#### What is Single Subscript Notation

Single subscript notation is a point node which identifies a voltage value between a reference point. There must be a reference point while applying single or double subscript notation to some nodes in the circuit diagram shown in fig.no.3(a) and (b).

** (a) **

**(b)**

**Fig.no.3: ** alternative reference designation

**(a)**

**(b)**

**Fig.no.4: ** Conventions for specifying voltages on a circuit diagram.

For example if node

*c* in Fig.no.4(a) specified as the reference node, then single subscript notation at point node

*a* is $V_a =V_{ac}$ and $V_b = V_{bc}$.

In Fig.no.4(b), voltages are specified using

**plus minus notation**, where the minus sign identifies the reference point, where the positive sign identifies the point at which

*V* is specified with respect to the reference. The +/- are reference marks, that define what is meant by a positive value of

*v* just as

*a* and

*b* in Fig.no.4(a) are reference marks that define what is meant by a positive value of $V_{ab}$. Where $V_{ab}$ is the

**double subscript notation** of voltage in the circuit diagram.

The single-subscript notation $V_a$ specifies the voltage at point a with respect to ground (zero volts). If the voltage is less than zero volts, a
negative sign must be associated with the magnitude of $V_a$.

When a single subscript notation is used that is when one point in a circuit is chosen as a reference and other voltages in the circuit are specified with respect to that point, we are in fact treating the reference point as if its potential were zero, but in fact we usually do not know that - nor do we care. Again we are concerned with potential difference not absolute potential.

#### What is a Double Subscript Notation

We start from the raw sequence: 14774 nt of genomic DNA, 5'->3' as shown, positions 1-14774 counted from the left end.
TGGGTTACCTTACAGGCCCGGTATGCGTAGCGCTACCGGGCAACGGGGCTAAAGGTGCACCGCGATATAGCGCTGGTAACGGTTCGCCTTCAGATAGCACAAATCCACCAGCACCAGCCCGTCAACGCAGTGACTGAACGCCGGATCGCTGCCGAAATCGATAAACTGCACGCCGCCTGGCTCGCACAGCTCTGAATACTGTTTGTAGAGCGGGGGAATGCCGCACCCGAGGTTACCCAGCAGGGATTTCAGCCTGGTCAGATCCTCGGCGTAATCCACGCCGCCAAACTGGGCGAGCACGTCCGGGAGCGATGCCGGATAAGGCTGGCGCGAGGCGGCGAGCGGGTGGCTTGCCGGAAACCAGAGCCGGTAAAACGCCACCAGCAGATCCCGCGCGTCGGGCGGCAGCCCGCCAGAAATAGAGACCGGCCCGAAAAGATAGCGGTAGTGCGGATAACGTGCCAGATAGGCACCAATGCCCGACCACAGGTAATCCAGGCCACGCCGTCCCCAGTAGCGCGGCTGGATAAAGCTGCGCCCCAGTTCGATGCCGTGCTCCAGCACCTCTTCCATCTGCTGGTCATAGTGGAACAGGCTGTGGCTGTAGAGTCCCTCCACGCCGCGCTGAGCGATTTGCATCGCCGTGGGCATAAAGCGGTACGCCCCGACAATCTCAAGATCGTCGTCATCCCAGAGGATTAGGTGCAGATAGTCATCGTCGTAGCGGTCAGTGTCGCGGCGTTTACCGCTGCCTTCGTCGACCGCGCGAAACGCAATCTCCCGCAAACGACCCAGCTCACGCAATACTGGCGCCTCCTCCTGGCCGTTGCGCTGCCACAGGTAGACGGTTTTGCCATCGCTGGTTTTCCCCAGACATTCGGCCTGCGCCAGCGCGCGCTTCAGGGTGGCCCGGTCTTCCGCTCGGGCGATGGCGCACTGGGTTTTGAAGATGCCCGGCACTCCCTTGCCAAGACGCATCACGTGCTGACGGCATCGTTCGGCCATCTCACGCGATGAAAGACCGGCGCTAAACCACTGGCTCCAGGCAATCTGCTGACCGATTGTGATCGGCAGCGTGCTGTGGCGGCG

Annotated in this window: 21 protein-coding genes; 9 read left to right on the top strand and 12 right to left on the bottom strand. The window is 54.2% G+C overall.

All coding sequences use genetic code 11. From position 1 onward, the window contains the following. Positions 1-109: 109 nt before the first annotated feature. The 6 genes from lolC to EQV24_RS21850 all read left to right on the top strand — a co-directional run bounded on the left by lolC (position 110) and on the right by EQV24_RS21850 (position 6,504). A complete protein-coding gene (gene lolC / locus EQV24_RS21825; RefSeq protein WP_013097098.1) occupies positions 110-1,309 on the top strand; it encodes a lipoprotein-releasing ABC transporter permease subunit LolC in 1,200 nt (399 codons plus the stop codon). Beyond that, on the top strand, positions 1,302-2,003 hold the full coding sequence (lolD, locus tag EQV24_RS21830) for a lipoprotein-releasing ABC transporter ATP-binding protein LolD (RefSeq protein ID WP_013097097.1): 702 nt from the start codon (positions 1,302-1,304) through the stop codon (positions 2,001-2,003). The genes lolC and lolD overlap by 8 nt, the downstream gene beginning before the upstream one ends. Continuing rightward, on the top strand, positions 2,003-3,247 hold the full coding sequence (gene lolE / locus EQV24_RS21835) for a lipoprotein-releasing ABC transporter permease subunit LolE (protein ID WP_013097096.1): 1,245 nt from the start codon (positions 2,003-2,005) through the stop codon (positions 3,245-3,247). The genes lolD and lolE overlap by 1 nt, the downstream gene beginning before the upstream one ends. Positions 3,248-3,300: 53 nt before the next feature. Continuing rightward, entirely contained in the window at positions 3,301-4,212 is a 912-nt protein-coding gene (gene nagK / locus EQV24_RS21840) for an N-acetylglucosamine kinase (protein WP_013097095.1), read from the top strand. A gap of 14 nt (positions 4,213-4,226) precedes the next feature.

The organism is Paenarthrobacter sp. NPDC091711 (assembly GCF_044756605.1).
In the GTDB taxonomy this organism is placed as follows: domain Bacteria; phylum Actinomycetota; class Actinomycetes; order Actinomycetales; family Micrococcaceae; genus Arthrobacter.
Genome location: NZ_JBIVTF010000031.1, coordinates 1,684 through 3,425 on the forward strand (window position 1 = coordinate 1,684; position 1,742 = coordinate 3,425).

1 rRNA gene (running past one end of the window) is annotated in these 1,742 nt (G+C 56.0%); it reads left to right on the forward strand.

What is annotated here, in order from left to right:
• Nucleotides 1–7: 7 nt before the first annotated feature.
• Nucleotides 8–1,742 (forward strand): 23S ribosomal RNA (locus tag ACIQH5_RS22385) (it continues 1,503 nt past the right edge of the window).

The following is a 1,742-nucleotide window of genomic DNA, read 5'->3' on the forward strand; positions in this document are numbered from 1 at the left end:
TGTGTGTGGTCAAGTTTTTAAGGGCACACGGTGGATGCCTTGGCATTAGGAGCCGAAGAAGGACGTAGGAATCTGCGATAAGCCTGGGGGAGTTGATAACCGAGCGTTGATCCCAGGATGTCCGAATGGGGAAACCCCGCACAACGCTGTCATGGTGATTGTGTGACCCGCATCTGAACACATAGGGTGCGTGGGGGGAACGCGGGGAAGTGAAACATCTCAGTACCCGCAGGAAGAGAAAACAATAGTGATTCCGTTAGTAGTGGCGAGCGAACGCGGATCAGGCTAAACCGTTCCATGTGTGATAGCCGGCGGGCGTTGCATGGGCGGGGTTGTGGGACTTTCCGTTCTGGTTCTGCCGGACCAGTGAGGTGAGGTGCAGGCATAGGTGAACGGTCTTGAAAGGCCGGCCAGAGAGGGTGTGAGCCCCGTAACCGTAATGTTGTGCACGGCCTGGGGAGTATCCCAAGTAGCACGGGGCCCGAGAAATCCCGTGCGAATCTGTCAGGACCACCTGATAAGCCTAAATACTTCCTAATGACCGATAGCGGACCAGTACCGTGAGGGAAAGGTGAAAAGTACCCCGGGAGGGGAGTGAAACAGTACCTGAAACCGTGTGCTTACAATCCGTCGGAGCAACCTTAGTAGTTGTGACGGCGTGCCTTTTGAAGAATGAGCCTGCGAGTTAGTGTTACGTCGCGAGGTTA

The fact that voltage is an across variable and exists between two points
has resulted in a double-subscript notation that defines the first subscript
as the higher potential. In Fig.no.5(a), the two points that define the
voltage across the resistor R are denoted by

*a* and

*b*. Since a is the first
subscript for $V_{ab}$, point a must have a higher potential than point

*b* if $V_{ab}$
is to have a positive value. If, in fact, point

*b* is at a higher potential than
point

*a*, $V_{ab}$ will have a negative value, as indicated in Fig.no.5(b).

**Fig.no.5: **Defining the sign for double subscript notation

The double-subscript notation $V_{ab}$ specifies point *a* as the higher
potential. If this is not the case, a negative sign must be associated
with the magnitude of $V_{ab}$.

In other words,

The voltage $V_{ab}$ is the voltage at point *a* with respect to (w.r.t.) point *b*.

A particularly useful relationship can now be established that has extensive
applications in the analysis of electronic circuits. For the above
notational standards, the following relationship exists:

$$ \bbox[5px,border:1px solid red] {\color{blue}{V_{ab} = V_a - V_b}}$$ | Eq.(1) |

**Example 1: **

Find the voltage $V_{ab}$ for the conditions in Fig.no.6.

**Fig.no.6.**

**Solution:**

$$\begin{array} {rcl} V_a & =& 10V\\
V_b& = &4V\\
V_{ab}& = &V_a - V_b\\
& = &10v - 4V = 6V \end{array}$$